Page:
Cape Town - For almost two years under Allister Coetzee, Elton Jantjies was South Africa's first-choice flyhalf.
It started when Pat Lambie found himself knocked out cold in the first Test against Ireland in June, 2016 and over the next two years Jantjies would go on to start 17 matches in the No 10 jersey.
While there were moments of encouragement, the overall assessment was that Jantjies sometimes struggled to make the step up from Super Rugby to Test match rugby.
He was not helped by the fact that the Boks were poor in almost all departments under Coetzee, but it was in his inconsistency implementing the basics where he received most of his criticism.
All throughout that time, though, Jantjies has been South Africa's form flyhalf in Super Rugby where the enterprising Lions thrive off his creativity in distribution and his ability to move his side forward quickly.
That form kept him very much in the Springbok mix when Rassie Erasmus took over as coach at the start of 2018, and Jantjies was the man entrusted with the flyhalf duties when a youthful Bok team lost to Wales in America.
The 27-year-old, earning his 24th cap, was poor on the day with his kicking out of hand a particular concern.
When the Boks returned home to begin their three-Test series against England, Erasmus turned to Handre Pollard. He has not looked back.
Having battled injury throughout the Coetzee era, Pollard is finally back to his best and he has brought an element of dependability that the Boks have been lacking in the flyhalf channel.
While Pollard was shining, Jantjies played just a couple of minutes in the first Test in Johannesburg before being left out of the matchday squad entirely for the second Test in Bloemfontein.
But, speaking in Cape Town on Tuesday ahead of the third and final Test this weekend, Jantjies explained that he still views himself as part of the Springbok plans.
"It was a rotation policy to give Jesse (Kriel) a run and for me to work on myself and getting ready for the future," Jantjies said of his exclusion from the squad for the second Test.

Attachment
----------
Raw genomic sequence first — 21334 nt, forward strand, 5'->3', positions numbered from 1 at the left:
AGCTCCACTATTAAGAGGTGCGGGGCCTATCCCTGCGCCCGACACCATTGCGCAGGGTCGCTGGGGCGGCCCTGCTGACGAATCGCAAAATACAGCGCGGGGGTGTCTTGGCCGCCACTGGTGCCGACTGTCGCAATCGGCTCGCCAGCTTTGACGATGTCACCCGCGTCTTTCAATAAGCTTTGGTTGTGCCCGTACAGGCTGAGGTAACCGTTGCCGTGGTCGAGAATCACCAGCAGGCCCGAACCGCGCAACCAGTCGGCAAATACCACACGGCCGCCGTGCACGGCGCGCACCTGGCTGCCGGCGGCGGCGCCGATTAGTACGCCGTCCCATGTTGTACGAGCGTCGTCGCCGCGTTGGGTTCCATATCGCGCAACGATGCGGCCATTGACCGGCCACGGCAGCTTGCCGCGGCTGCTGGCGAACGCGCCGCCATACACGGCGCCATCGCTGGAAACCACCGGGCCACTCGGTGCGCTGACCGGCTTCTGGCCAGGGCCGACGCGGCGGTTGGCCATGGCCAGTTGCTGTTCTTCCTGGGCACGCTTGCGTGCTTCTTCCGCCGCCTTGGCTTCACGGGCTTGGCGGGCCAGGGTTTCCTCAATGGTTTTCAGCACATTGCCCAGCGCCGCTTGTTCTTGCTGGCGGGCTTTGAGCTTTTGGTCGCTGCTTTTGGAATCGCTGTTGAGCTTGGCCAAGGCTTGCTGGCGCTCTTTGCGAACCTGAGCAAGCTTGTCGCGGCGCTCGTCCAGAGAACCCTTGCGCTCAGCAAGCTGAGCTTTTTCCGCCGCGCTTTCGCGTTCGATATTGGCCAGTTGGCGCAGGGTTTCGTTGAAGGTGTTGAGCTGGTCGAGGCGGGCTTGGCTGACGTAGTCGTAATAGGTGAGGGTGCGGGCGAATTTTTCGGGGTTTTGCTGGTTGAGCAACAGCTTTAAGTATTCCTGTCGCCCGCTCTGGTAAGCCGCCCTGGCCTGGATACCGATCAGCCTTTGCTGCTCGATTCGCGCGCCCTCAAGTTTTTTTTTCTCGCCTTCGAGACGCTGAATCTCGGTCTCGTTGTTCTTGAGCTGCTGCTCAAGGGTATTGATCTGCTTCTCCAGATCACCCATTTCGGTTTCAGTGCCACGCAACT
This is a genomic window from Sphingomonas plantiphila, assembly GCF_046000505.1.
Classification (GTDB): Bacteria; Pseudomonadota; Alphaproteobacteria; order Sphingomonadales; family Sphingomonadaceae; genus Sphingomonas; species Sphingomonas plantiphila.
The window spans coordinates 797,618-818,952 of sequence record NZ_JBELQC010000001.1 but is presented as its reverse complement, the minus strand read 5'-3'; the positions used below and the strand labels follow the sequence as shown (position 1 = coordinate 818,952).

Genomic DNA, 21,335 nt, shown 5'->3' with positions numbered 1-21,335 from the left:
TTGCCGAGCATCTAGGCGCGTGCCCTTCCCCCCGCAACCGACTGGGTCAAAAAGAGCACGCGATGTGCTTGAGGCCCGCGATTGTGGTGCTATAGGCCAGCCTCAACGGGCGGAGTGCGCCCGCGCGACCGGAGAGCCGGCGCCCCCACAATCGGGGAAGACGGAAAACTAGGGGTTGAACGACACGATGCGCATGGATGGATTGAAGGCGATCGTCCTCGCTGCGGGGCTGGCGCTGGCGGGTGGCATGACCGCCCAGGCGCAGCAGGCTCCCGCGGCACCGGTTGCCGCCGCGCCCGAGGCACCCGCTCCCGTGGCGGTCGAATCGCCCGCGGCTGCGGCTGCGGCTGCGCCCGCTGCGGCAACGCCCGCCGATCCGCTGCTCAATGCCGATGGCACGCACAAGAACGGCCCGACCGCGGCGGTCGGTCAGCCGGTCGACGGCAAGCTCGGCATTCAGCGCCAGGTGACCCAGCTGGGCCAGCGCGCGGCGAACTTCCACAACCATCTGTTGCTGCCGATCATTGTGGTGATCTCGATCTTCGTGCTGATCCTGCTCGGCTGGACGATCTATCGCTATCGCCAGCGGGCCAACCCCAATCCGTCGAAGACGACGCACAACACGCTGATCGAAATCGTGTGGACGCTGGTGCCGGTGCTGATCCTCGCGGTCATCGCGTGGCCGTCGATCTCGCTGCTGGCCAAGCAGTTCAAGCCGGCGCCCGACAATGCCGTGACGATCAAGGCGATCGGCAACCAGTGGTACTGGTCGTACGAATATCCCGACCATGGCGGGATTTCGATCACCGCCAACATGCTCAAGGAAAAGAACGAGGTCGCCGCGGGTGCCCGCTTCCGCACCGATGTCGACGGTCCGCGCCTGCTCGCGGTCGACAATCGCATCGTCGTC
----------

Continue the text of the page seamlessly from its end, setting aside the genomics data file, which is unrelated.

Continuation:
"Maybe this week I will play and then I need to make sure that my body is in the best possible condition to perform. I've had a lot of games in Super Rugby this year and last year as well."
Considered a natural leader by Lions coach Swys de bruin, Jantjies explained how his mind-set and approach to the game had changed over the years and it has brought him to a place where he sees the bigger picture.
"It's not an individual thing for me. It's all about running the system and making sure that I make the right decisions for our team and making sure I get the best out of our players," he said.
"Obviously I'm a little bit older than what I was. Back then it was all about the individual and making sure that I kick all my goals and that I create a lot of tries. At this point it's all about making sure that the system runs ... that I know the guys around me and how they want to play. That's how I see rugby now, so it's a bit different for me."
It would be cruel of the Boks to put Jantjies up for press duties on a Tuesday and then not pick him in the Saturday matchday squad, so that much suggests that he will play some part at Newlands.
It is hard, though, to see Erasmus going in without Pollard, who seems to be getting stronger and stronger, but the coach has confirmed that there will be changes.
It could translate into Jantjies getting another crack.
Pollard is the overwhelming favourite to take the Boks to the World Cup next year, which might not be the best news for the Lions pivot.
But the new, mature Jantjies has a different outlook.
"Obviously it's good for South African rugby to have a few talented flyhalves coming through and they're still very young," he said.
"They can take us for another five or six years and that's a positive."
The Bok team for Saturday's clash will be named on Thursday.